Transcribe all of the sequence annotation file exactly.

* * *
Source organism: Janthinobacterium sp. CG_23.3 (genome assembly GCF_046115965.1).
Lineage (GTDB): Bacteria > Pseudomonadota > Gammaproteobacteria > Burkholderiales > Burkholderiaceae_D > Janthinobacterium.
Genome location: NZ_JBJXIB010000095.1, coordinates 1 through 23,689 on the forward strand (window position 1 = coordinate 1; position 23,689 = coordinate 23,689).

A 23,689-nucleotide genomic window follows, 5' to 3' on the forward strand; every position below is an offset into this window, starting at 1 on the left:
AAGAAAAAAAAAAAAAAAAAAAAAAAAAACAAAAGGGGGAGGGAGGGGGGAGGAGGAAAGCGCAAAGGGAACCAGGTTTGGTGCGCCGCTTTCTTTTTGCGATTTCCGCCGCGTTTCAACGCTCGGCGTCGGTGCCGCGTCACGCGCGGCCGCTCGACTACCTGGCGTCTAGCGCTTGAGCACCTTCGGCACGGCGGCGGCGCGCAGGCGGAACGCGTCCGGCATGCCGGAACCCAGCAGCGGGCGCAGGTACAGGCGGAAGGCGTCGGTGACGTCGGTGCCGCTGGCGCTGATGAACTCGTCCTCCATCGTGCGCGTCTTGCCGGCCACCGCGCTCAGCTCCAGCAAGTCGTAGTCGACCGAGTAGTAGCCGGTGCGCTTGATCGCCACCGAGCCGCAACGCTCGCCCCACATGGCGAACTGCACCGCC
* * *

Source organism: Janthinobacterium sp. CG_23.3 (genome assembly GCF_046115965.1).
Lineage (GTDB): Bacteria > Pseudomonadota > Gammaproteobacteria > Burkholderiales > Burkholderiaceae_D > Janthinobacterium.
Genome location: NZ_JBJXIB010000095.1, coordinates 1 through 23,689 on the forward strand (window position 1 = coordinate 1; position 23,689 = coordinate 23,689).

A 23,689-nucleotide genomic window follows, 5' to 3' on the forward strand; every position below is an offset into this window, starting at 1 on the left:
AAGAAAAAAAAAAAAAAAAAAAAAAAAAACAAAAGGGGGAGGGAGGGGGGAGGAGGAAAGCGCAAAGGGAACCAGGTTTGGTGCGCCGCTTTCTTTTTGCGATTTCCGCCGCGTTTCAACGCTCGGCGTCGGTGCCGCGTCACGCGCGGCCGCTCGACTACCTGGCGTCTAGCGCTTGAGCACCTTCGGCACGGCGGCGGCGCGCAGGCGGAACGCGTCCGGCATGCCGGAACCCAGCAGCGGGCGCAGGTACAGGCGGAAGGCGTCGGTGACGTCGGTGCCGCTGGCGCTGATGAACTCGTCCTCCATCGTGCGCGTCTTGCCGGCCACCGCGCTCAGCTCCAGCAAGTCGTAGTCGACCGAGTAGTAGCCGGTGCGCTTGATCGCCACCGAGCCGCAACGCTCGCCCCACATGGCGAACTGCACCGCC